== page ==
Q: In your opinion, what is the killer feature of Codility?
TW: I think it’s that I really enjoy spending time with everyone who works here. All of my teammates are inspiring; everyone in their own personal way. I find it healthy to to be surrounded by inspiring people (plus, I’ve heard it’s contagious: if I’m lucky, I might catch some inspiring-ness myself!). Also, the diversity of our library reflects this well!
Q: What is your growth plan? What do you want to achieve in your career?
TW: Ha! I’m still trying to answer that. I know that at some point I want to be a ‘creator’. I want to build something bigger in the future, but I am still experimenting with my random ideas. One of them is a platform for tabletop gamers that would allow people with little technical background to prototype and share their board game designs online. One day I will start a business around one of my ideas and drag other people into it. In the short term I’d like to improve my public speaking, so that I can give good talks at conferences or workshops (sounds like a refreshing alternative to blogging and StackOverflow).

Q: What has been your funniest moment at Codility?
TW: I really enjoyed firing the rocket after launching our new Codility UX. It worked, and it even came back, so we were actually able to launch it again! Another great moment that comes to mind was when we were making Liquid Nitrogen Ice Cream, and Natalia and my girlfriend were preparing a huge bowl of ice cream mixture to be later frozen. They prepared a whole bucket of it and put it in the fridge on the day before the party. Unfortunately, the next morning it turned out that the fridge was not up to the task, and the whole bucket had to go to waste. It was entertaining to watch the girls enter Productivity Wizard Mode and successfully make a second batch in time for the party! :-)
Q: You have a final 60 seconds. Brag about something.
TW: One thing I’m quite proud of is an article I wrote about Unicode that ended up on the front page of Reddit. One of my friends really liked it and decided to post it there, and my blog suddenly peaked at 3000 daily visitors. It was quite a surprising day! I also once managed to win a tiny game development compo in around 2007, back when my grasp of C++ and OpenGL was, let’s say, “borderline productive”! :-)
Feel like getting in touch with Tomasz?
Follow him on Twitter: @KosGD
or check out his website: kos.gd

Tuesday, October 21, 2014

Meet Tomasz

This Senior Software Engineer and Co-Founder of Codility might not get enough sleep, but he makes sure that the non-techies at Codility can keep up with our Software Engineers by offering them basic programming classes. Tomasz Waleń has been involved with Codility almost from day one. When he is not in the office he teaches Computer Science at the University of Warsaw. In his limited free time he takes pictures of Warsaw by night.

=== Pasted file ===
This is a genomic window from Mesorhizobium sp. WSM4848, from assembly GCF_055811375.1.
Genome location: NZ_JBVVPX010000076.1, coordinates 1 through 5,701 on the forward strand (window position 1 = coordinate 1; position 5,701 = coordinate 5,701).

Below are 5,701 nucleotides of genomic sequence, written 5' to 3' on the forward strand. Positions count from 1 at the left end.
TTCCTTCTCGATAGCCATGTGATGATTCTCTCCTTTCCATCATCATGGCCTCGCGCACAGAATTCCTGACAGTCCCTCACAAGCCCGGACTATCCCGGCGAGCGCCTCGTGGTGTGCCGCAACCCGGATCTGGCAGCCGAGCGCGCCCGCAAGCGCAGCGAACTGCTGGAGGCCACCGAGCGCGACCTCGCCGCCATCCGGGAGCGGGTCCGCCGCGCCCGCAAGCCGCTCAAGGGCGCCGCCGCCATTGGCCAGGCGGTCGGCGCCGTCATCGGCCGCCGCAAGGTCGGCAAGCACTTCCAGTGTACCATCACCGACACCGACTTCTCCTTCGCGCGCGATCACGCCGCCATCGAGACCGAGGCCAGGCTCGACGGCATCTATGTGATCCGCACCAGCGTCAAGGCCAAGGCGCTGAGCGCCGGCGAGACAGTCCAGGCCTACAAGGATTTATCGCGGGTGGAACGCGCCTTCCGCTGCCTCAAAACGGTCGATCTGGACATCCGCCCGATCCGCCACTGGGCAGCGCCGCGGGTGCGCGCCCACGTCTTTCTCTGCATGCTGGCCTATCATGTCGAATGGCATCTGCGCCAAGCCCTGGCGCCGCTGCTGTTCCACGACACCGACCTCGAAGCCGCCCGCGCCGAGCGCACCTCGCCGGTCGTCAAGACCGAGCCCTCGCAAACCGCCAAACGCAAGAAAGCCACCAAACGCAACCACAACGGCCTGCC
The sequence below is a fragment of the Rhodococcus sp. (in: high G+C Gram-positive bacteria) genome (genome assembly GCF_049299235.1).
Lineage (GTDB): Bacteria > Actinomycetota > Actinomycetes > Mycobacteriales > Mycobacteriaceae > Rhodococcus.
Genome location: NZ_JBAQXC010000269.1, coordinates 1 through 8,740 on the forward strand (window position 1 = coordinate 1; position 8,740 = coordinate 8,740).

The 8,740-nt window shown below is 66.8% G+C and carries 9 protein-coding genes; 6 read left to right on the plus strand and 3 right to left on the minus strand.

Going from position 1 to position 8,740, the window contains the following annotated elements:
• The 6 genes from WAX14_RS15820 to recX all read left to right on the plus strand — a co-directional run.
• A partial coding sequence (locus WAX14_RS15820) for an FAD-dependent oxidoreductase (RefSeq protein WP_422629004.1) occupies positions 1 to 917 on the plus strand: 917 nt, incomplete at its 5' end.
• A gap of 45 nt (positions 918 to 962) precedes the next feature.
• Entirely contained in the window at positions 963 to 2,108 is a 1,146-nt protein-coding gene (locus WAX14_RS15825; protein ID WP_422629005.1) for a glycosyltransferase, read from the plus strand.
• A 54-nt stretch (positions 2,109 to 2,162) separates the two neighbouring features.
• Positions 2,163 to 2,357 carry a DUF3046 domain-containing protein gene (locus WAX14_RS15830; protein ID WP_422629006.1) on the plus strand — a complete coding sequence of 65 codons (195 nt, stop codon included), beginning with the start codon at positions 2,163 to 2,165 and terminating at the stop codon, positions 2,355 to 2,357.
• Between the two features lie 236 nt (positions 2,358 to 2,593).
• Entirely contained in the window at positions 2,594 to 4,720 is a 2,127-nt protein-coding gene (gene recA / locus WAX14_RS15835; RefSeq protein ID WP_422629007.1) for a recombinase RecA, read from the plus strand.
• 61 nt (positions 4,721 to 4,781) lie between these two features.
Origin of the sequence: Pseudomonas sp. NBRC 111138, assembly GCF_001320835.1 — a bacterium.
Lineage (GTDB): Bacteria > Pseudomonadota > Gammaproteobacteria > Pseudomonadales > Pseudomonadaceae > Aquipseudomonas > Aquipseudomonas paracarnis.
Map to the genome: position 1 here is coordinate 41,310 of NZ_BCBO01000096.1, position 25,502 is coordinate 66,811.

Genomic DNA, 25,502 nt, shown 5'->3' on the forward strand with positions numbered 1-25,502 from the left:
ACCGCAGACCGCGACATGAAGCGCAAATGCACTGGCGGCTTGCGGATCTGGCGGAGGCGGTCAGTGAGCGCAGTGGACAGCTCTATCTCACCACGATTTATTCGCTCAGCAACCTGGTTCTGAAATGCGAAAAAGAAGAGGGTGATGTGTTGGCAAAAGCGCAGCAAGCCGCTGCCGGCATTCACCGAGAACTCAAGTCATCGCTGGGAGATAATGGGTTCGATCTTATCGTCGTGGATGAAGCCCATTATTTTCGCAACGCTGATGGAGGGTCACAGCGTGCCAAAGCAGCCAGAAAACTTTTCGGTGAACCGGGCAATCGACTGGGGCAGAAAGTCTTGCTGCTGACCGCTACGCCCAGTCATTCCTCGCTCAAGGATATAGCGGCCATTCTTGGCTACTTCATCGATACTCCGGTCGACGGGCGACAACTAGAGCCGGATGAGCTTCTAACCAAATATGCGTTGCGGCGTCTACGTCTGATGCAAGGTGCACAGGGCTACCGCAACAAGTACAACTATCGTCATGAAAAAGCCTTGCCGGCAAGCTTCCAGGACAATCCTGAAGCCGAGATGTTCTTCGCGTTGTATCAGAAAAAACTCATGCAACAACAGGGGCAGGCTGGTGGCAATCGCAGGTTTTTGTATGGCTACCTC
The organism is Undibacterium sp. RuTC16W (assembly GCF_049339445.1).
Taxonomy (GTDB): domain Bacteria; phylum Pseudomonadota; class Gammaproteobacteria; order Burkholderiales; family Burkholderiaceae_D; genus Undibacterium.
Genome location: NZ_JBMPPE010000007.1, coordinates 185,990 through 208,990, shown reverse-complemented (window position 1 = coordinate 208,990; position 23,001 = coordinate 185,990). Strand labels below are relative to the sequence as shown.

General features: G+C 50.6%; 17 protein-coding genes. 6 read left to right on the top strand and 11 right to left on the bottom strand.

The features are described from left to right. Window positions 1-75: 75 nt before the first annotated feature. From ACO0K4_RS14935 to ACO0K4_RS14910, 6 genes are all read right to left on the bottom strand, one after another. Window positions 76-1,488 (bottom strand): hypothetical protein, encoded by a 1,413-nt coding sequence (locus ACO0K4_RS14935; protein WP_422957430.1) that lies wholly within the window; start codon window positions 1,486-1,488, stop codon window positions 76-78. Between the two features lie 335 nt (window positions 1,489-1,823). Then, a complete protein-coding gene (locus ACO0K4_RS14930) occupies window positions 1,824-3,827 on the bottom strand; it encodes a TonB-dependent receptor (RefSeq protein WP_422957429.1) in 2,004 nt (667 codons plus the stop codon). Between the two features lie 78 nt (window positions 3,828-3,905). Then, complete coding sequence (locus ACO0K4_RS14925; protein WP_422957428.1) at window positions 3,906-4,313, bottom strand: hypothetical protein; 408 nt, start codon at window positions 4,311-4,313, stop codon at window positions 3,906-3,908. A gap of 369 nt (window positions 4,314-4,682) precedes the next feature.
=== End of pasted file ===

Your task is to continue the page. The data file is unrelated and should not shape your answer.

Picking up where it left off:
Q: What does your typical day involve at Codility?
TW: I dig through the code, take care of relationships with clients who have problems with candidates who cheat, and I create prototypes. The next one will be the front-end tests.
Q: As a Founder, how was the idea of Codility born, and what was the most exciting thing about it?
TW: I was always involved in the olympiad of informatics, and I thought that it would be a good idea also to test job candidates. I spoke to Greg and it turned out that we both had a similar idea in mind—to transfer what is done during programming contests to business. Some people did not believe that this would work, but it did. We started from a small room in Warsaw, won Seedcamp, and the rest is history.
Q: You have known Codility from its earliest days; what has changed the most?
TW: We have developed a lot of really necessary procedures and divided responsibilities, and everything is much, much better in order now. We no longer face situations where one of us goes on holiday and the company has to stop its operations. We are able to complete the missing pieces.
Q: What is the killer feature of Codility in your opinion?
TW: The team. We all complement each other. We have a good balance of soft skills and hard skills.
Q: What is your growth plan? What do you want to achieve in your career?
TW: First on my list is to get my habilitation degree.
Q: If you could add anything to our office, what would it be?
TW: I would install a fireplace. After all, winter is coming! Plus, it is very cosy and a source of inspiration.

Q: What has been your biggest achievement here at Codility?
TW: A lot of things that I created at the very beginning are still used at Codility. Of course, many things have changed and been updated since the beginning, but there are some functions – such as checkers and task creation – that have remained more or less unaltered.
Q: You have a final 60 seconds. Brag about something.
TW: I can boast that I had a chance to play on an Odra computer—a Polish machine from the 1970s. Naturally, I did not play on it in the 70s, but in the 90s, and the computer I played on was one of the last working ones.
Q: What game did you play?
TW: It was a plane that was bombing skyscrapers (City Bomber). One other thing that I can brag about is that some of my photos were used as decoration in a Polish TV comedy show, Szymon na Żywo.

Feel like getting in touch with Tomasz?
drop him an e-mail: walen@codility.com
or check his LinkedIn profile